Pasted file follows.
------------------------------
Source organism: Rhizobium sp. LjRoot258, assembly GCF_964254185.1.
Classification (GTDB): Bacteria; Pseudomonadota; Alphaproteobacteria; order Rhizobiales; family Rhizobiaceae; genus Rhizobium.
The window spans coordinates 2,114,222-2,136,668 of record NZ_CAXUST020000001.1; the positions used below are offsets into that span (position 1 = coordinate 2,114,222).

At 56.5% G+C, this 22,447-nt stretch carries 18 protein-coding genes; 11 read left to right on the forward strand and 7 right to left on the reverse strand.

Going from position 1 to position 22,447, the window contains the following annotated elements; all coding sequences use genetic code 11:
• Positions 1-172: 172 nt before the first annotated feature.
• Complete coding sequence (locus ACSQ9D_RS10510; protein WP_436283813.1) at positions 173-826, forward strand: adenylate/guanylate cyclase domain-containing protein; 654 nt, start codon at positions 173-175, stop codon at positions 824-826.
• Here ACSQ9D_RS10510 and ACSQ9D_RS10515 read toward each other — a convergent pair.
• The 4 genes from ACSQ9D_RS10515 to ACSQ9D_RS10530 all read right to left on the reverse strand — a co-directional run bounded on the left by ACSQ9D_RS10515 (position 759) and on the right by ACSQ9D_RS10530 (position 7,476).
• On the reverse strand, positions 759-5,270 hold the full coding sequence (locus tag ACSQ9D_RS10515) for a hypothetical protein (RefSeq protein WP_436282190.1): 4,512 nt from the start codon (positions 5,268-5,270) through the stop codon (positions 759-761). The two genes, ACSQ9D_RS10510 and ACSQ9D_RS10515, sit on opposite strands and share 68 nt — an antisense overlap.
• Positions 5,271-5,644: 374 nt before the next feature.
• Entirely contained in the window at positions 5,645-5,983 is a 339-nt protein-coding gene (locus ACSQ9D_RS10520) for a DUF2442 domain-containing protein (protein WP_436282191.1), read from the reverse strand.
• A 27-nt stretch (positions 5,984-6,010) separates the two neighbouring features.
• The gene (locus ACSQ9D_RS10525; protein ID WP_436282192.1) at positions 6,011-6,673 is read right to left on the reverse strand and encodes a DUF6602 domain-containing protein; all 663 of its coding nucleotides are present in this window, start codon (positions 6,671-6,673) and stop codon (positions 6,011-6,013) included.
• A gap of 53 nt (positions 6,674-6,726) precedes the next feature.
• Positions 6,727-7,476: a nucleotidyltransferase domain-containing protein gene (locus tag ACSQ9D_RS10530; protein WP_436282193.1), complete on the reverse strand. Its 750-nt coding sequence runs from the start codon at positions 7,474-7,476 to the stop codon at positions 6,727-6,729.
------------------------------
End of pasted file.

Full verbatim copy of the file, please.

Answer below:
Source organism: Rhizobium sp. LjRoot258, assembly GCF_964254185.1.
Classification (GTDB): Bacteria; Pseudomonadota; Alphaproteobacteria; order Rhizobiales; family Rhizobiaceae; genus Rhizobium.
The window spans coordinates 2,114,222-2,136,668 of record NZ_CAXUST020000001.1; the positions used below are offsets into that span (position 1 = coordinate 2,114,222).

At 56.5% G+C, this 22,447-nt stretch carries 18 protein-coding genes; 11 read left to right on the forward strand and 7 right to left on the reverse strand.

Going from position 1 to position 22,447, the window contains the following annotated elements; all coding sequences use genetic code 11:
• Positions 1-172: 172 nt before the first annotated feature.
• Complete coding sequence (locus ACSQ9D_RS10510; protein WP_436283813.1) at positions 173-826, forward strand: adenylate/guanylate cyclase domain-containing protein; 654 nt, start codon at positions 173-175, stop codon at positions 824-826.
• Here ACSQ9D_RS10510 and ACSQ9D_RS10515 read toward each other — a convergent pair.
• The 4 genes from ACSQ9D_RS10515 to ACSQ9D_RS10530 all read right to left on the reverse strand — a co-directional run bounded on the left by ACSQ9D_RS10515 (position 759) and on the right by ACSQ9D_RS10530 (position 7,476).
• On the reverse strand, positions 759-5,270 hold the full coding sequence (locus tag ACSQ9D_RS10515) for a hypothetical protein (RefSeq protein WP_436282190.1): 4,512 nt from the start codon (positions 5,268-5,270) through the stop codon (positions 759-761). The two genes, ACSQ9D_RS10510 and ACSQ9D_RS10515, sit on opposite strands and share 68 nt — an antisense overlap.
• Positions 5,271-5,644: 374 nt before the next feature.
• Entirely contained in the window at positions 5,645-5,983 is a 339-nt protein-coding gene (locus ACSQ9D_RS10520) for a DUF2442 domain-containing protein (protein WP_436282191.1), read from the reverse strand.
• A 27-nt stretch (positions 5,984-6,010) separates the two neighbouring features.
• The gene (locus ACSQ9D_RS10525; protein ID WP_436282192.1) at positions 6,011-6,673 is read right to left on the reverse strand and encodes a DUF6602 domain-containing protein; all 663 of its coding nucleotides are present in this window, start codon (positions 6,671-6,673) and stop codon (positions 6,011-6,013) included.
• A gap of 53 nt (positions 6,674-6,726) precedes the next feature.
• Positions 6,727-7,476: a nucleotidyltransferase domain-containing protein gene (locus tag ACSQ9D_RS10530; protein WP_436282193.1), complete on the reverse strand. Its 750-nt coding sequence runs from the start codon at positions 7,474-7,476 to the stop codon at positions 6,727-6,729.